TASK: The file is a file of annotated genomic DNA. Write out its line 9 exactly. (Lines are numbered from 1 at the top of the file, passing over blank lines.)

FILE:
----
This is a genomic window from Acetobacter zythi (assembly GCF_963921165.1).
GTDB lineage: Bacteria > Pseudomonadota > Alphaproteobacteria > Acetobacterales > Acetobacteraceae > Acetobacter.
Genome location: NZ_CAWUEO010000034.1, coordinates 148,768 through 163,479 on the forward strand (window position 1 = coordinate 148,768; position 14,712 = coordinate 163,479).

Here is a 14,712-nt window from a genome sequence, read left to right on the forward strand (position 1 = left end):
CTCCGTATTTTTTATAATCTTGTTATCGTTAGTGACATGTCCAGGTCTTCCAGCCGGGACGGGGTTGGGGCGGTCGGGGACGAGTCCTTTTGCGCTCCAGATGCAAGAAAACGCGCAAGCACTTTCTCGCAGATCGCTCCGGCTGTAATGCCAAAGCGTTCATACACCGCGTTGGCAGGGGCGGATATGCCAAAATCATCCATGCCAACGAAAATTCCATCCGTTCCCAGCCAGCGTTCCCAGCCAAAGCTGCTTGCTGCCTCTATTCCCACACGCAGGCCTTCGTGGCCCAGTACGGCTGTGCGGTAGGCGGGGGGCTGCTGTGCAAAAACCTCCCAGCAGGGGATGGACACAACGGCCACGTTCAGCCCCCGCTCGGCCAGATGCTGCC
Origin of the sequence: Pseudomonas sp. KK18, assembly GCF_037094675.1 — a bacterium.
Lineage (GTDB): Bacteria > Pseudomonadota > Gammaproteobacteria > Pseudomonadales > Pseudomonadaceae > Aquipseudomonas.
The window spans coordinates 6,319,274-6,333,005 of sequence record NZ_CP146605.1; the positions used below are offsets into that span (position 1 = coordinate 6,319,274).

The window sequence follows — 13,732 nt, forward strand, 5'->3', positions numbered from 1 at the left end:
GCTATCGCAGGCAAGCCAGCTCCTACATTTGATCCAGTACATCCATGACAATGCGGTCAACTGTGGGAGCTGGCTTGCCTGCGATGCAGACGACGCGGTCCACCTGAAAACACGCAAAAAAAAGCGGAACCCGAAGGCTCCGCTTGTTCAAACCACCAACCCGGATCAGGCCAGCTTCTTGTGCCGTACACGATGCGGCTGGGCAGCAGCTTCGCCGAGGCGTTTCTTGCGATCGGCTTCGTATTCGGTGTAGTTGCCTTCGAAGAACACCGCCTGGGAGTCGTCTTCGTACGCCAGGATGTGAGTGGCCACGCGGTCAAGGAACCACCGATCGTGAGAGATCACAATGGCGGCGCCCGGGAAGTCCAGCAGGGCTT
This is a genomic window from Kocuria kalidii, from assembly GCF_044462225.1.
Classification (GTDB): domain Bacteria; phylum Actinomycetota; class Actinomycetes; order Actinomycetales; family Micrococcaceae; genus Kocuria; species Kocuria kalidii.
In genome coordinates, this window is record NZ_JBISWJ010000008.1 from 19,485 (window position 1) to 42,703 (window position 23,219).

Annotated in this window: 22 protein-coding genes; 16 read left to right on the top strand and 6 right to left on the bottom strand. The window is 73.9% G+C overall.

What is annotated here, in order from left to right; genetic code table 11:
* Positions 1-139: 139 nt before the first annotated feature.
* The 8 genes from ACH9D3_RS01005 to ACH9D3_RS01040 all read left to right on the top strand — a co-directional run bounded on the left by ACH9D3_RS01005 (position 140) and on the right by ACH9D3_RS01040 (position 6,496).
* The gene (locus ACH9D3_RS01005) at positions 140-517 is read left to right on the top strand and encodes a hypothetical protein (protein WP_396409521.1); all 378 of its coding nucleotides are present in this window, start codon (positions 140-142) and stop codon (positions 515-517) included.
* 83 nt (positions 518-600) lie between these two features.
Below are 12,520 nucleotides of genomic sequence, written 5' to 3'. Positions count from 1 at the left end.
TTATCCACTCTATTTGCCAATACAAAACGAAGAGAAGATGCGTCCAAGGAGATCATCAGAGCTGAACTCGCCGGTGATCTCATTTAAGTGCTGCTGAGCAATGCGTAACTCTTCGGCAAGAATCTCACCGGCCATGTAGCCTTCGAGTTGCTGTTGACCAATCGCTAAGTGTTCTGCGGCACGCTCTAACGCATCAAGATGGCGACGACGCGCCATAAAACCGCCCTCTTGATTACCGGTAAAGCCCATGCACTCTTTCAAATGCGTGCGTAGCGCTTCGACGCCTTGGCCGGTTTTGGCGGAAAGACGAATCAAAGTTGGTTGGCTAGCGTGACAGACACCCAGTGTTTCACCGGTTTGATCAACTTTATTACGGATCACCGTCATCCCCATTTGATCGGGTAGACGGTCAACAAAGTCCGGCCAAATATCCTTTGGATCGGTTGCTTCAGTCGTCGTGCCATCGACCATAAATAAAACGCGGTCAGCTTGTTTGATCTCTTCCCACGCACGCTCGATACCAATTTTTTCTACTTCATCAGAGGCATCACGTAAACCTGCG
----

The window sequence follows — 13,732 nt, forward strand, 5'->3', positions numbered from 1 at the left end: